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Weight loss in Huntington disease increases with higher CAG repeat number

Aziz, N. A.; van der Burg, Jorien m LU ; Landwehrmeyer, G. B.; Brundin, Patrik LU ; Stijnen, T. and Roos, R. A. C. (2008) In Neurology 71(19). p.1506-1513
Abstract
Objective: Huntington disease (HD) is a hereditary neurodegenerative disorder caused by an expanded number of CAG repeats in the huntingtin gene. A hallmark of HD is unintended weight loss, the cause of which is unknown. In order to elucidate the underlying mechanisms of weight loss in HD, we studied its relation to other disease characteristics including motor, cognitive, and behavioral disturbances and CAG repeat number. Methods: In 517 patients with early stage HD, we applied mixed-effects model analyses to correlate weight changes over 3 years to CAG repeat number and various components of the Unified Huntington's Disease Rating Scale (UHDRS). We also assessed the relation between CAG repeat number and body weight and caloric intake in... (More)
Objective: Huntington disease (HD) is a hereditary neurodegenerative disorder caused by an expanded number of CAG repeats in the huntingtin gene. A hallmark of HD is unintended weight loss, the cause of which is unknown. In order to elucidate the underlying mechanisms of weight loss in HD, we studied its relation to other disease characteristics including motor, cognitive, and behavioral disturbances and CAG repeat number. Methods: In 517 patients with early stage HD, we applied mixed-effects model analyses to correlate weight changes over 3 years to CAG repeat number and various components of the Unified Huntington's Disease Rating Scale (UHDRS). We also assessed the relation between CAG repeat number and body weight and caloric intake in the R6/2 mouse model of HD. Results: In patients with HD, mean body mass index decreased with -0.15 units per year (p < 0.001). However, no single UHDRS component, including motor, cognitive, and behavioral scores, was independently associated with the rate of weight loss. Patients with HD with a higher CAG repeat number had a faster rate of weight loss. Similarly, R6/2 mice with a larger CAG repeat length had a lower body weight, whereas caloric intake increased with larger CAG repeat length. Conclusions: Weight loss in Huntington disease (HD) is directly linked to CAG repeat length and is likely to result from a hypermetabolic state. Other signs and symptoms of HD are unlikely to contribute to weight loss in early disease stages. Elucidation of the responsible mechanisms could lead to effective energy-based therapeutics. Neurology (R) 2008;71:1506-1513 (Less)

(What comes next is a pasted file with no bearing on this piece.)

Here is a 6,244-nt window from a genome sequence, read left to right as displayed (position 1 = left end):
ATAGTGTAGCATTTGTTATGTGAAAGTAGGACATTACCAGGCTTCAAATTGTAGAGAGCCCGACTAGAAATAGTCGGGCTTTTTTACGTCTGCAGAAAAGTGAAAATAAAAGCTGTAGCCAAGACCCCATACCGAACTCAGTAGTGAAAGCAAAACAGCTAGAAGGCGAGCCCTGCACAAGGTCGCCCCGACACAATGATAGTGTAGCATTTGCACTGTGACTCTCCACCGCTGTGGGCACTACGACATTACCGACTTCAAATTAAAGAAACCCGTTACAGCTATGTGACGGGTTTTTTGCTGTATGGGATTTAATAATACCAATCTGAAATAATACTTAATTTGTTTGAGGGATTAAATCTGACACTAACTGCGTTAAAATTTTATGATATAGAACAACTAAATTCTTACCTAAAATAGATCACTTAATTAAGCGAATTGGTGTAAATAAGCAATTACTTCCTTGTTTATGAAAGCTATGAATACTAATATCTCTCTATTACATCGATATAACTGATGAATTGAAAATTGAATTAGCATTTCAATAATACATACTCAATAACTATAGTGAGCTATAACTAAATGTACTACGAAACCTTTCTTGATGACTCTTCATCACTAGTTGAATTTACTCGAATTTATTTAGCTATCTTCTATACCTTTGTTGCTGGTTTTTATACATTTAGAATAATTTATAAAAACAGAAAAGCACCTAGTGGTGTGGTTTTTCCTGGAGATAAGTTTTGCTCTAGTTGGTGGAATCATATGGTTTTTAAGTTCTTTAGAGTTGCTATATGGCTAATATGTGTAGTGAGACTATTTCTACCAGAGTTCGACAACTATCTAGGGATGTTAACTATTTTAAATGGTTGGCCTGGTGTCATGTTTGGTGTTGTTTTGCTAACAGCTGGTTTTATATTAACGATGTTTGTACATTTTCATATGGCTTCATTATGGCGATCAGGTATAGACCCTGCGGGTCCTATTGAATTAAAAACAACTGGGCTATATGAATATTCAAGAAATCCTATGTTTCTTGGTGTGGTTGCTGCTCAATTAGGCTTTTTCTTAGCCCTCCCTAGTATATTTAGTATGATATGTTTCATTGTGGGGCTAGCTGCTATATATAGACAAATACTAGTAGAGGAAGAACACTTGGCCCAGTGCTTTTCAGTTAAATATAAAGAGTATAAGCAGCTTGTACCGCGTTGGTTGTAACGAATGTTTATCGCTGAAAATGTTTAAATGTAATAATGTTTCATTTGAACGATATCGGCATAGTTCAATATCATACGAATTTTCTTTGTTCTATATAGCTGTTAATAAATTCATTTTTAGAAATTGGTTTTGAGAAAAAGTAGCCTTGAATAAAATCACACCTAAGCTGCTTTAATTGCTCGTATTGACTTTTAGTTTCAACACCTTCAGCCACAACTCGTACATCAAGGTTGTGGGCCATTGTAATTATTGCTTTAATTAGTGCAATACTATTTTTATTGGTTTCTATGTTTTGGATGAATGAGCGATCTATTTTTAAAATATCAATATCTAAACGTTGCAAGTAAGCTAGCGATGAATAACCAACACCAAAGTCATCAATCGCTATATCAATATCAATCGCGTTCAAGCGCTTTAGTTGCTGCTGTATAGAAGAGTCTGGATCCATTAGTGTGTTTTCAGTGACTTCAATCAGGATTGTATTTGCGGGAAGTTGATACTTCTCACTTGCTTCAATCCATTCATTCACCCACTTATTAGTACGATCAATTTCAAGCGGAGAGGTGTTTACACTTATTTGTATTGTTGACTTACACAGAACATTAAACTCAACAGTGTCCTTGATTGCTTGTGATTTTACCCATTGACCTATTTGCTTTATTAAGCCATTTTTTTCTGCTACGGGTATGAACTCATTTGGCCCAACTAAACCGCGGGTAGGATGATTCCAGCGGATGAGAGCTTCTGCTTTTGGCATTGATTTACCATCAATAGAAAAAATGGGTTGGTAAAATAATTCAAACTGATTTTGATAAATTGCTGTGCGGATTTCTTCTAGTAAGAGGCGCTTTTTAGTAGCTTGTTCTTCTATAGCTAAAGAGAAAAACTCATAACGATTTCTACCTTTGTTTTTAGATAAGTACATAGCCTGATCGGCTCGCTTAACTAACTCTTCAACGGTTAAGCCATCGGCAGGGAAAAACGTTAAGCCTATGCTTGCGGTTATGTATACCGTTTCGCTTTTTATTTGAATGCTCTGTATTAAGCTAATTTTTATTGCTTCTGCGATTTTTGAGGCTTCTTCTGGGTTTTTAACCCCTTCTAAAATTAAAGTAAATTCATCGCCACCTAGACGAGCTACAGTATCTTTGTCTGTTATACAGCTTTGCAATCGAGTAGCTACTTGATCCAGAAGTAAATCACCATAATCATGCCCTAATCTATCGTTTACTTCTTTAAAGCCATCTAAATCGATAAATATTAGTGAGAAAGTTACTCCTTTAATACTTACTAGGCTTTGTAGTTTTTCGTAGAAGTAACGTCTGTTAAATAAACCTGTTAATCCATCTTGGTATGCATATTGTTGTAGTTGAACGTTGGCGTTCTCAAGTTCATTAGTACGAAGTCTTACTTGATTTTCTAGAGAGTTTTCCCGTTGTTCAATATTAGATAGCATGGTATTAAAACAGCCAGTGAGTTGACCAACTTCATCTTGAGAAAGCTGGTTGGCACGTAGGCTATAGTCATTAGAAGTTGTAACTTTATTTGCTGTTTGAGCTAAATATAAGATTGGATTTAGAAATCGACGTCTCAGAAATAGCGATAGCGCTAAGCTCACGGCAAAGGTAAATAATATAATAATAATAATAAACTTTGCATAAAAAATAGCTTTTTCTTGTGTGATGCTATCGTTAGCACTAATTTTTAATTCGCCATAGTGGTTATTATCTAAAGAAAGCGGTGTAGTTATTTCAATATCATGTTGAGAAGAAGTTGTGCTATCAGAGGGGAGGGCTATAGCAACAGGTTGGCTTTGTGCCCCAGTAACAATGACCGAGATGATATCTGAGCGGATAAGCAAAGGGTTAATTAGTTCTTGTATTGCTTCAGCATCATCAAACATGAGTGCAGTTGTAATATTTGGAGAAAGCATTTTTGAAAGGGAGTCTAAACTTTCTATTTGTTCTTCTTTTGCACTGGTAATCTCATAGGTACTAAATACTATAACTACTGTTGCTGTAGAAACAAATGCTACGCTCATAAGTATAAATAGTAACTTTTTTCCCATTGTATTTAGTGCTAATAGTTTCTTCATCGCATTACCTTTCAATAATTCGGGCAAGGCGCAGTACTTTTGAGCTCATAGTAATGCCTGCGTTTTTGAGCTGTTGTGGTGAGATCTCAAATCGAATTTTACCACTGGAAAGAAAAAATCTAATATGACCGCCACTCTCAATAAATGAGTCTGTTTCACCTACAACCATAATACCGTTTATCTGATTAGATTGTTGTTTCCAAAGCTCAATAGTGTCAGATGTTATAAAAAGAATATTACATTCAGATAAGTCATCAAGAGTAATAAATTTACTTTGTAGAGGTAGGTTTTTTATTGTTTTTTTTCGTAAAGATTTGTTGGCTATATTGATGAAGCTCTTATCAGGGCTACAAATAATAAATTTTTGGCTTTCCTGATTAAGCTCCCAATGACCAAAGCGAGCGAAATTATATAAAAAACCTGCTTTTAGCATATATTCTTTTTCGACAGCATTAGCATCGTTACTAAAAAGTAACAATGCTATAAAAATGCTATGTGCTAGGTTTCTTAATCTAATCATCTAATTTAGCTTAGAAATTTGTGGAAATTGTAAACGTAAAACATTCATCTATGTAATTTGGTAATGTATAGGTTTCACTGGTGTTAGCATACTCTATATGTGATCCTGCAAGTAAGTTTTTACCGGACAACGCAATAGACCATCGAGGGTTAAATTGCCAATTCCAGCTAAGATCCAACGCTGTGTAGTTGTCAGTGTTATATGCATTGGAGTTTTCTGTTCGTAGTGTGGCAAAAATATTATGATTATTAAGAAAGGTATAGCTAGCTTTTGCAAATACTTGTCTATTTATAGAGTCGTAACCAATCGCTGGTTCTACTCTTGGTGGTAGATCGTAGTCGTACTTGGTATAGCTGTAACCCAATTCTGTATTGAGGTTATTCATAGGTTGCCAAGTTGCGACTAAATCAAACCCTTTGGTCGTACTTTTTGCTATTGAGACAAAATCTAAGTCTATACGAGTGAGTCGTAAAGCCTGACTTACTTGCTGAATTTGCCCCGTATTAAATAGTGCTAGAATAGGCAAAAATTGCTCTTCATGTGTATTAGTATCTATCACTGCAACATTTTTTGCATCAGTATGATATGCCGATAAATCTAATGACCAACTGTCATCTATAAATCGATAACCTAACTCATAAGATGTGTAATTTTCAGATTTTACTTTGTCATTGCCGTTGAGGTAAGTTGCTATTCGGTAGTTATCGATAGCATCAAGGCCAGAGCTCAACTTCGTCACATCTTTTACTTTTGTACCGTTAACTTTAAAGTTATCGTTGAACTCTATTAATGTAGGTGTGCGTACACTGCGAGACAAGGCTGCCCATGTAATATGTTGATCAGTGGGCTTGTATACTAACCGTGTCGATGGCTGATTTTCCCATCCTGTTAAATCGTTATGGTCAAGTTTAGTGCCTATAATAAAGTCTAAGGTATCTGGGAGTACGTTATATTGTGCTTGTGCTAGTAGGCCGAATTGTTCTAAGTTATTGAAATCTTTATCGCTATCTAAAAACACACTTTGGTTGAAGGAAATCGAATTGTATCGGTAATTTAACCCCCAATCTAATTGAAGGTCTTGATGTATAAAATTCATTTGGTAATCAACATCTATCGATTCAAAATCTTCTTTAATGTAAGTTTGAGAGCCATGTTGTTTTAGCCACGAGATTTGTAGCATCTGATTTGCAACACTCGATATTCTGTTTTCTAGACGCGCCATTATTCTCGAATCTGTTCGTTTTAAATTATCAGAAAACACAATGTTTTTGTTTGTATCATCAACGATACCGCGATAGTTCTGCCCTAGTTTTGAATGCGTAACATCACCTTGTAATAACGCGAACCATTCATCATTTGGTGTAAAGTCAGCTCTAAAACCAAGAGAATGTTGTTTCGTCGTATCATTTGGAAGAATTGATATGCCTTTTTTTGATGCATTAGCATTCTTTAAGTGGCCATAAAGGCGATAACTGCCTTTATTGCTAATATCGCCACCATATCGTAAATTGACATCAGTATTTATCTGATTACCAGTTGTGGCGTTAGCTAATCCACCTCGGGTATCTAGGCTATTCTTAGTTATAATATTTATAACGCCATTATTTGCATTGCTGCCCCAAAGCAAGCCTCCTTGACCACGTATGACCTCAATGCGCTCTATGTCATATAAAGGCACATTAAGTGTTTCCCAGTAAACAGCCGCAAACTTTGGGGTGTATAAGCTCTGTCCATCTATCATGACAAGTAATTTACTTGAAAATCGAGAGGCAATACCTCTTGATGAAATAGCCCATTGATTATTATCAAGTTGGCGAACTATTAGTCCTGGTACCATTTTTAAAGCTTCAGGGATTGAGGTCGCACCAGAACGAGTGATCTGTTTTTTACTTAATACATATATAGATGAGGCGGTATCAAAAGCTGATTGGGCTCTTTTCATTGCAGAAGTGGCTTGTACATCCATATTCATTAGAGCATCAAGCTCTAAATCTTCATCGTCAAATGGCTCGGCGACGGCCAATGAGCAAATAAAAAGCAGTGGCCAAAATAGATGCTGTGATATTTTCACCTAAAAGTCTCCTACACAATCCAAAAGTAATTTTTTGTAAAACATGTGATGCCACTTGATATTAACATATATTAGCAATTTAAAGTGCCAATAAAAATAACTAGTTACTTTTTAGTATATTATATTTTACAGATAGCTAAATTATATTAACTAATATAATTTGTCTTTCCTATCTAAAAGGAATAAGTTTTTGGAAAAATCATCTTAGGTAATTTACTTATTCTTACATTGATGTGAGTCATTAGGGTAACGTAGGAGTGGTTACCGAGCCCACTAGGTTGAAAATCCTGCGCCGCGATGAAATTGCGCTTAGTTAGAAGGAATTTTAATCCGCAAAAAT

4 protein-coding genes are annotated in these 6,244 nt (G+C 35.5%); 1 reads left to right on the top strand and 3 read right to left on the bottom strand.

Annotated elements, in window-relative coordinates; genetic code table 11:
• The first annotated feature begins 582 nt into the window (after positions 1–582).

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author
organization
publishing date
type
Contribution to journal
publication status
published
subject
in
Neurology
volume
71
issue
19
pages
1506 - 1513
publisher
American Academy of Neurology
external identifiers
  • wos:000260601500009
  • scopus:56149125562
ISSN
1526-632X
DOI
10.1212/01.wnl.0000334276.09729.0e
language
English
LU publication?
yes
id
bb0d0c31-a68d-4d92-bf90-a0c72222cf05 (old id 1283844)
date added to LUP
2009-02-09 11:07:52
date last changed
2017-11-19 03:54:19
@article{bb0d0c31-a68d-4d92-bf90-a0c72222cf05,
  abstract     = {Objective: Huntington disease (HD) is a hereditary neurodegenerative disorder caused by an expanded number of CAG repeats in the huntingtin gene. A hallmark of HD is unintended weight loss, the cause of which is unknown. In order to elucidate the underlying mechanisms of weight loss in HD, we studied its relation to other disease characteristics including motor, cognitive, and behavioral disturbances and CAG repeat number. Methods: In 517 patients with early stage HD, we applied mixed-effects model analyses to correlate weight changes over 3 years to CAG repeat number and various components of the Unified Huntington's Disease Rating Scale (UHDRS). We also assessed the relation between CAG repeat number and body weight and caloric intake in the R6/2 mouse model of HD. Results: In patients with HD, mean body mass index decreased with -0.15 units per year (p &lt; 0.001). However, no single UHDRS component, including motor, cognitive, and behavioral scores, was independently associated with the rate of weight loss. Patients with HD with a higher CAG repeat number had a faster rate of weight loss. Similarly, R6/2 mice with a larger CAG repeat length had a lower body weight, whereas caloric intake increased with larger CAG repeat length. Conclusions: Weight loss in Huntington disease (HD) is directly linked to CAG repeat length and is likely to result from a hypermetabolic state. Other signs and symptoms of HD are unlikely to contribute to weight loss in early disease stages. Elucidation of the responsible mechanisms could lead to effective energy-based therapeutics. Neurology (R) 2008;71:1506-1513},
  author       = {Aziz, N. A. and van der Burg, Jorien m and Landwehrmeyer, G. B. and Brundin, Patrik and Stijnen, T. and Roos, R. A. C.},
  issn         = {1526-632X},
  language     = {eng},
  number       = {19},
  pages        = {1506--1513},
  publisher    = {American Academy of Neurology},
  series       = {Neurology},
  title        = {Weight loss in Huntington disease increases with higher CAG repeat number},
  url          = {http://dx.doi.org/10.1212/01.wnl.0000334276.09729.0e},
  volume       = {71},
  year         = {2008},
}